My Journey of Journal Writing

Santona Neupane

A few months back I found myself counting the notebooks and diaries I had received in 2013 alone. They were given to me by my near and dear ones, assuming I would put them into good use, owing to the fact that I love writing. Including the two that I had bought for myself, the total was nine. Embarrassing thing though, was that, all the notebooks-except one- were empty. It was high time I did something about those notebooks. To put them to good use, I started to reflect on my days and jot them down on those notebooks. Not only did I put those notebooks into good use, I even established a writing habit: the one that helped not only me but would eventually help my students as well. In this article, I am going to talk about how journal writing helped me and my students become more expressive and creative in our writing. Further on, I will discuss why I think teachers need to implement this technique to improve students’ writing skill.

I teach in a secondary school and the students I was teaching were not good at writing creatively. We know teaching is a dynamic process and we learn as we teach. When things do not go as you plan, you have to look for alternatives. And thus I looked around for different approaches that might help my students. As I guided and taught them a thing or two about writing, I found that they did write but they were not enthusiastic about it. And, improving their overall language skills was another matter. That’s when I thought about journal writing, as it was helping me as well in my writing.

I hence proposed the students a journal writing project. The requirement was simple – write down about your day, every day. The students were under no restrictions except to write daily. They were free to write whatever they liked, however they liked and write how much long they wanted to. My condition was I would check their work initially to provide feedback and when it would be evident that they are able to do it on their own, I would read their work only if they wanted me to.

The initial entries included what they did at certain time that day.  Now as a reader that’s hardly something that excites. I suggested them to drop the conventional diary writing style they had acquired and to focus on only one important moment or event of the day. To break established habit is quite difficult and it was really hard for them to change their habit yet with persistence and practice they were able to achieve this.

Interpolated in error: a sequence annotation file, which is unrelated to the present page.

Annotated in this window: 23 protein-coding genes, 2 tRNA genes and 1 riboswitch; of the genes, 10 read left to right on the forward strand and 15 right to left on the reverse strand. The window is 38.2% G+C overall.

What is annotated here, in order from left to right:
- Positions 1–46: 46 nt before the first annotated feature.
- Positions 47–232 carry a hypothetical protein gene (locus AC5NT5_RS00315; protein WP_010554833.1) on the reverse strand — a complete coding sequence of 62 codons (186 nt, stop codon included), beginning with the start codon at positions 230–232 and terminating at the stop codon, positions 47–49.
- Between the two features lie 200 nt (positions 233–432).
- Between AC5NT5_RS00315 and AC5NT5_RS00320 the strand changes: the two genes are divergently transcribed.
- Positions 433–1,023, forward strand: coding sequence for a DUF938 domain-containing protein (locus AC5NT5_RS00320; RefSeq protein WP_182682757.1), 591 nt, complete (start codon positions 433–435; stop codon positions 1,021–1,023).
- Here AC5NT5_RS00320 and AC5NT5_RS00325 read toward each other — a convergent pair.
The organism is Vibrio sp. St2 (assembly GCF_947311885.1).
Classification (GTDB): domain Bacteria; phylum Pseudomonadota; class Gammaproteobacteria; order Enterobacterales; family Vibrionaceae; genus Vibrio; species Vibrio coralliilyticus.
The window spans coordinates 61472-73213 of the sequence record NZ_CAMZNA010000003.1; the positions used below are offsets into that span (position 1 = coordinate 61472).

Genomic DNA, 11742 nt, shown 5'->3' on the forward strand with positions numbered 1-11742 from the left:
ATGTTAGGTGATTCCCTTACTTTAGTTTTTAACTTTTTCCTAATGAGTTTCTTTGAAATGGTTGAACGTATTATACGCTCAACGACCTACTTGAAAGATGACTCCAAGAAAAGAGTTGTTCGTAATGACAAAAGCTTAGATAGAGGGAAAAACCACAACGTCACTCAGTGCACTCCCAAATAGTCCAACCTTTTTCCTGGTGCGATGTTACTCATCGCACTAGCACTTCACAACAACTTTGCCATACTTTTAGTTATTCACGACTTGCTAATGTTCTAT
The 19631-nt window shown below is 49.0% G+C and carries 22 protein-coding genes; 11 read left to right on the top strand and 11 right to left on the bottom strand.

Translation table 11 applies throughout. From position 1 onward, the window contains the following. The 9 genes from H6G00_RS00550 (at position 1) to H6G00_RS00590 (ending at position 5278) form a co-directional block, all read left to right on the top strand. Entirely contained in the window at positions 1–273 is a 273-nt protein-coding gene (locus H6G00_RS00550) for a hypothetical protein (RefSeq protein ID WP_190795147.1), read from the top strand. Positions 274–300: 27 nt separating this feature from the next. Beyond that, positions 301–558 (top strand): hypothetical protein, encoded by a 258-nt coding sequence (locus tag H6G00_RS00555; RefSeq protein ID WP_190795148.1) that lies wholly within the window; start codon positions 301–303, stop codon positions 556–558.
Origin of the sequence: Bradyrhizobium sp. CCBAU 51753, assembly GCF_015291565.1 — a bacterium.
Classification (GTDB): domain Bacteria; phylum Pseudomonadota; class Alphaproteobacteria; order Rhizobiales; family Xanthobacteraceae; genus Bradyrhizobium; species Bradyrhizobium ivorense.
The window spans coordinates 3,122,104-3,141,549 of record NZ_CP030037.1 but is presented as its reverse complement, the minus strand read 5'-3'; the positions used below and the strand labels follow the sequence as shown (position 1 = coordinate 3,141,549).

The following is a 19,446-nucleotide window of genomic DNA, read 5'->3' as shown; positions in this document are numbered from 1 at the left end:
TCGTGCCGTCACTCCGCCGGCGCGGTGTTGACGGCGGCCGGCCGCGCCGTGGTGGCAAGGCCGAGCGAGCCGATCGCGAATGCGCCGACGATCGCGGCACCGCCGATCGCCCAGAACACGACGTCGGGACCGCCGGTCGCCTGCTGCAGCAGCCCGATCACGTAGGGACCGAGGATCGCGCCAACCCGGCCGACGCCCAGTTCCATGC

The next step was to help them describe their day in terms of their senses. We had a class specially focused on five senses. At first, the students were given a magazine cutout of a beautiful scenery. They had to imagine themselves in that particular place and describe it in term as of sight, smell, sound, taste and feeling. This proved to be a useful exercise which helped the students to be expressive about their feelings.

Following the example of my own teacher, I asked them to be personal in their journal writing. I told them to be reflective and that their writing needed to mirror their individual self. Even though I had told them I wouldn’t read their entry if they didn’t want to give it to me, they insisted I read it and provide feedback. Following a month or so the writings they produced went through some transformation but there were still some exceptions. Once, on reading the entry of a class, I saw that everyone had written about the same event that had happened the previous day. Though the event was same, the perspective differed with different entries. With the permission of the class, the students presented the entries and we held a discussion on how each of them had different perspectives. This proved to be an interesting topic for discussion and by the end of the lesson students were aware of the difference and had a new understanding.

I would be lying if I said that journal writing transformed each and every student’s writing skill. Some of the students continued to produce uninspired entries. No doubt, they had followed my instructions yet their entries lacked life as they had detached themselves from their entry. But I asked them to continue writing to establish the habit. Once I found an approach of a student quite innovative and interesting; and with her permission, I shared it with others as well. She had described a typical winter morning in such a way it seemed as if everything was gloomy and dreary. Then her writing moved on to describe a transformation: as the fog cleared she described how she could see things clearly which only moments before, seemed blocked. This opened a new dynamics for others. They started to experiment different forms as there weren’t any particular restriction on how to write. Some of the entries that were produced were in the form of verse, drawings, haikus etc.

This writing project was a stepping stone for me as a teacher and for my students as writers. We did not have a separate time allocated for this writing class. As the work progressed I guided, taught and provided feedback to them within the regular classes and sometimes during break time. Time and again I shared my entries with them and that helped them.

Journal writing can be a special tool for your students to improve their writing skills; one that doesn’t take much resource and time. There is a high chance of this turning into a habit for life. It encourages them to reflect on certain element of their day and examine it. It awakens the writer in them and as is the nature of humans they look for ways to be more creative with it. This even helped my students produce poems and stories. It became a medium to share their views, ideas, opinion and feelings. The continuous writing helped them to be descriptive and expressive in their other writings as well.